The various Mirai botnets, which use "clumsy, amateurish code to take over even more clumsy and amateurish CCTVs, routers, PVRs and other Internet of Things devices, have been responsible for some eye-popping attacks this season: first there was the 620Gbps attack on journalist Brian Krebs (in retaliation for his coverage of a couple of petty Israeli crooks); then there was the infrastructure attack that took out Level 3, Netflix, Twitter, Dyn, and many more of the internet's best-defended services.
Now, a new Mirai botnet, variously called "Mirai #14" or "Shadows Kill," has been attacking a whole country: Liberia, a west African state founded by American black Zionists seeking freedom in the teeth of American enslavement. Liberia is a poor country, with an estimated per-capita GDP of $478, and the country's internet is served by a single submarine cable without any redundancy.
Shadows Kill was hitting Liberia with intermittent traffic floods exceeding 600gbps, which have been characterized as "tests" by security researcher Kevin Beaumont. Beaumont began documenting the attack yesterday, and immediately began receiving threatening messages from the botnet's controllers, who appear to be the same people who attacked US infrastructure last month. According to Beaumont, "The good news for that business is since publishing my Medium post, all attacks on Liberia have ceased."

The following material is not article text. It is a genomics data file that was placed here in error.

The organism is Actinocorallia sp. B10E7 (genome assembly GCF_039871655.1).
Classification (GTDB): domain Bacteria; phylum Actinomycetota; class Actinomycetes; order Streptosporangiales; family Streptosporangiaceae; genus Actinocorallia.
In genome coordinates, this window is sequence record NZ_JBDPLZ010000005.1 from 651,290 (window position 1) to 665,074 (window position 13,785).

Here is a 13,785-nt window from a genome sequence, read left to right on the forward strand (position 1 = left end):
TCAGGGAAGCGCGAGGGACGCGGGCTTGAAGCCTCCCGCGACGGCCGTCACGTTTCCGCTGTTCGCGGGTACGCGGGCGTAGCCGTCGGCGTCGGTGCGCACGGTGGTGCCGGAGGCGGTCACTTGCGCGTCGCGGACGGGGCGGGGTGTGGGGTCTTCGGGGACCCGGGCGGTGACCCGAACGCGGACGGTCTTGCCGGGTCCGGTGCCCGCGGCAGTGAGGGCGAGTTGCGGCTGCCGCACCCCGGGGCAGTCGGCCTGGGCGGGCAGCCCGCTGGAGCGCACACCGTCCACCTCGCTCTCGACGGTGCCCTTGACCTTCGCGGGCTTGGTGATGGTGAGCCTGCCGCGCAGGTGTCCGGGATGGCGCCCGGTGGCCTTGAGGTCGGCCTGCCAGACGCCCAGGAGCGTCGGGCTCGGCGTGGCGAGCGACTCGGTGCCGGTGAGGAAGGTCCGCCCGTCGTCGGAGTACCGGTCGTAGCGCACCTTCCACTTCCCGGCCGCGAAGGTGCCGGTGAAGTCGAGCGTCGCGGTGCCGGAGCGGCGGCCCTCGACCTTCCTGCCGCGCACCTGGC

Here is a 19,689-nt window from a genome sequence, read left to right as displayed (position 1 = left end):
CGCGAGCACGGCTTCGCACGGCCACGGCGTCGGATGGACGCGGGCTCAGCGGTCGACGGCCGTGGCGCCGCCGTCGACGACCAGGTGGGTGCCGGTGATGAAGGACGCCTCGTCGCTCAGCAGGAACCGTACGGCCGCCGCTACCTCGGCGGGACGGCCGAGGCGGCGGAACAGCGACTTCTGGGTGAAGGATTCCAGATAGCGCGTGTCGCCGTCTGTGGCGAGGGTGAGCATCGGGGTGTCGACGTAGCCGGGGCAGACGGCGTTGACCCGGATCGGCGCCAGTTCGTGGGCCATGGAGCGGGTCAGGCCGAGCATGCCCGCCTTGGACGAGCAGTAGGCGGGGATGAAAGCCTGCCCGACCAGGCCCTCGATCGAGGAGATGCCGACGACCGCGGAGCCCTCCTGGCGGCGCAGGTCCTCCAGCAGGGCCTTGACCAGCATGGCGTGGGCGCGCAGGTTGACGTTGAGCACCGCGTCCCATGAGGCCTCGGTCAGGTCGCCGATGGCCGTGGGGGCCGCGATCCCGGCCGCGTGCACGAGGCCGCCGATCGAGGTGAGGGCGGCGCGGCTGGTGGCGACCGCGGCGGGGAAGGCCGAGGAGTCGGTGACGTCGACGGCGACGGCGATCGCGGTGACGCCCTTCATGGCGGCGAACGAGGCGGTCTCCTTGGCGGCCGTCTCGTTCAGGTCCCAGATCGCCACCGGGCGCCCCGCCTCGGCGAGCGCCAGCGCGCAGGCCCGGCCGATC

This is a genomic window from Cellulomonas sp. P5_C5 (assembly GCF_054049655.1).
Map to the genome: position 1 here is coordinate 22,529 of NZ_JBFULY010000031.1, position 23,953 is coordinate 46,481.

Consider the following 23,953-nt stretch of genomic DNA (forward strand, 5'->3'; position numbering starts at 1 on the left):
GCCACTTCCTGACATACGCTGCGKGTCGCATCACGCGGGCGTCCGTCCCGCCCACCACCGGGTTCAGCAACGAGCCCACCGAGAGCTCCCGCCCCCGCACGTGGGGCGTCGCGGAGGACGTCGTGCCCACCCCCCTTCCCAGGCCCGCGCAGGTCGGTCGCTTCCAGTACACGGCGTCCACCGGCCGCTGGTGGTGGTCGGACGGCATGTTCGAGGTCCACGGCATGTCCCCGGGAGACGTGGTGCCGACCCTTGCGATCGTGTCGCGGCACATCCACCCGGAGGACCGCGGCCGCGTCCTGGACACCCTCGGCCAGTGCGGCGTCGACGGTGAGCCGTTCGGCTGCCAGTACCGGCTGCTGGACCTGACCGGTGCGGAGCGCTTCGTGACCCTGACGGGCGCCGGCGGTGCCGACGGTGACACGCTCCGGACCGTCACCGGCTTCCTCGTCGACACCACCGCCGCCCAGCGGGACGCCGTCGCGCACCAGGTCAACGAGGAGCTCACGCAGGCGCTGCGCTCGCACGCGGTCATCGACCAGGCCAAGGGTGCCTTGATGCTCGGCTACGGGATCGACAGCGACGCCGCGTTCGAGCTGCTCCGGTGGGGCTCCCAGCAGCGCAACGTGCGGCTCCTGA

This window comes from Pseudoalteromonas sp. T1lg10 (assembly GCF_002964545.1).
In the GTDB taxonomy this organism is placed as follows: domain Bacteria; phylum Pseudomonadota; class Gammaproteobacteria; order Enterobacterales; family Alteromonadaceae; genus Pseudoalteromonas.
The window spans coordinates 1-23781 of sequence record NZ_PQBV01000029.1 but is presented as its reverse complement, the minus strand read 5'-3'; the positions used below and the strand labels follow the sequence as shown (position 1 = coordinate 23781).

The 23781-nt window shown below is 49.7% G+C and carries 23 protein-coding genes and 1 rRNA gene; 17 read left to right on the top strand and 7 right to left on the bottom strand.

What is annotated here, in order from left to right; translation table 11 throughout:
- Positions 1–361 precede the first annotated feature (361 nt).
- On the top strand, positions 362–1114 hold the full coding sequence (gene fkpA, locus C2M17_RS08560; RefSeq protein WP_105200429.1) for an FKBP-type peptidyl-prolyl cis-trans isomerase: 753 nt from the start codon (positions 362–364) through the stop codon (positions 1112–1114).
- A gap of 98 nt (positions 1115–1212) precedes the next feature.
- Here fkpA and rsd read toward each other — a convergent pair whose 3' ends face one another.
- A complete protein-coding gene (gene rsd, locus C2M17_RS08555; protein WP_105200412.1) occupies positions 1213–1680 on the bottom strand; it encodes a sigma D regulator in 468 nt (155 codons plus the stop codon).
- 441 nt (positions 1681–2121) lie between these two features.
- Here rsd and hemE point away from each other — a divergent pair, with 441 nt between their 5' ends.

Over the past week we've seen continued short duration attacks on infrastructure in the nation of Liberia. Liberia has one internet cable, installed in 2011, which provides a single point of failure for internet access. From monitoring we can see websites hosted in country going offline during the attacks — additionally, a source in country at a Telco has confirmed to a journalist they are seeing intermittent internet connectivity, at times which directly match the attack. The attacks are extremely worrying because they suggest a Mirai operator who has enough capacity to seriously impact systems in a nation state.